Ideas that were merely theoretical like access versus inclusion and the insanity that is intensive insurance involvement in care were daily battles. Inter-diagnosis special needs mommy wars became a reality. The cause of a spontaneous genetic mutation drove me to hound doctors to print all the latest research on tangents they hadn’t connected to because I was a mama on a mission. How my very language changed as I learned not only the proper medical jargon but also more compassionate advocacy.

Growing children demand education and with all of the other pieces of our lives, homeschool fit best. So I stepped up to be a founding member of a homeschool cooperative. The experience of creating educational programs with like-minded but equally strong-willed parents to benefit the greater good of our developing children has been one of dramatic successes and abysmal failures.  It rekindled my love of teaching and reminded me that I really appreciate a well-rounded team to explode open small ideas, yet having a proper board meeting with minutes is important to the process too.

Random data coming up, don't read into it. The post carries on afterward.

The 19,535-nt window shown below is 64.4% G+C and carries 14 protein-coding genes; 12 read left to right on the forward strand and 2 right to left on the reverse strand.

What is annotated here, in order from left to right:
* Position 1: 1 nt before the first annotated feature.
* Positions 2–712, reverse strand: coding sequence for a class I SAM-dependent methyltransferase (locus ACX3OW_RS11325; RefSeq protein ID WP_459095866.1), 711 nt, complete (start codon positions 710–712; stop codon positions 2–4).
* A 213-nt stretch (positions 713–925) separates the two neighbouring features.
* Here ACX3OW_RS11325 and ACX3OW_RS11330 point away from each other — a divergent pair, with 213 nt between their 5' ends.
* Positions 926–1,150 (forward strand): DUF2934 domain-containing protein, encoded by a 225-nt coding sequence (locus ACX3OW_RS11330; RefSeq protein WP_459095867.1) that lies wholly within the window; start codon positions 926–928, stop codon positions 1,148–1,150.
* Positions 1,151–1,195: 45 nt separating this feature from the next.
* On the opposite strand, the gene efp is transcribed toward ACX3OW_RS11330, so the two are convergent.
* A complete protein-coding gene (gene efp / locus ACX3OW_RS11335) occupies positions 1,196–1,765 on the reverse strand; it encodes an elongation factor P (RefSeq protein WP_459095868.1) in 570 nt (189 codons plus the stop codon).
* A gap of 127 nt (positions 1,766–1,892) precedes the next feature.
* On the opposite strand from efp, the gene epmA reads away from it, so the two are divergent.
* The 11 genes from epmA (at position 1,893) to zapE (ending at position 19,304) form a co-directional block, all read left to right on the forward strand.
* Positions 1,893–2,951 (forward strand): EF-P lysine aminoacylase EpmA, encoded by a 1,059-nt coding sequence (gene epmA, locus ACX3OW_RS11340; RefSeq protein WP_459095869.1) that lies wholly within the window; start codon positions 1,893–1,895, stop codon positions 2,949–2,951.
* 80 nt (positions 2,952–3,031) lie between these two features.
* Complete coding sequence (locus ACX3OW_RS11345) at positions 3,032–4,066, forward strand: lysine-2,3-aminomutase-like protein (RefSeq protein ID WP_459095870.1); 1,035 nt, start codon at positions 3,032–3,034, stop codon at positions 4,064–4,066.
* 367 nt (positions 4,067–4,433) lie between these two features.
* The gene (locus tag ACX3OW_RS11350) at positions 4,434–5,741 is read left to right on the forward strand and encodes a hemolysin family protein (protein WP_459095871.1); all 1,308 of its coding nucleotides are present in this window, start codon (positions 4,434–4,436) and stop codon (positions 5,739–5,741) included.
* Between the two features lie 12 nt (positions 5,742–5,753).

This time lead directly to my formal studies in herbal and nutritional medicine, my current path and master’s studies. The underpinnings of my work with teams developing cohesive well thought out complete programs - now using the tools of nutrition, traditional herbal medicine, a deep understanding of physiology, are the focus of my future career in integrative team based medicine. My fear about these letters are that I will overstate myself and end up being overqualified, when I really just want the chance to learn more.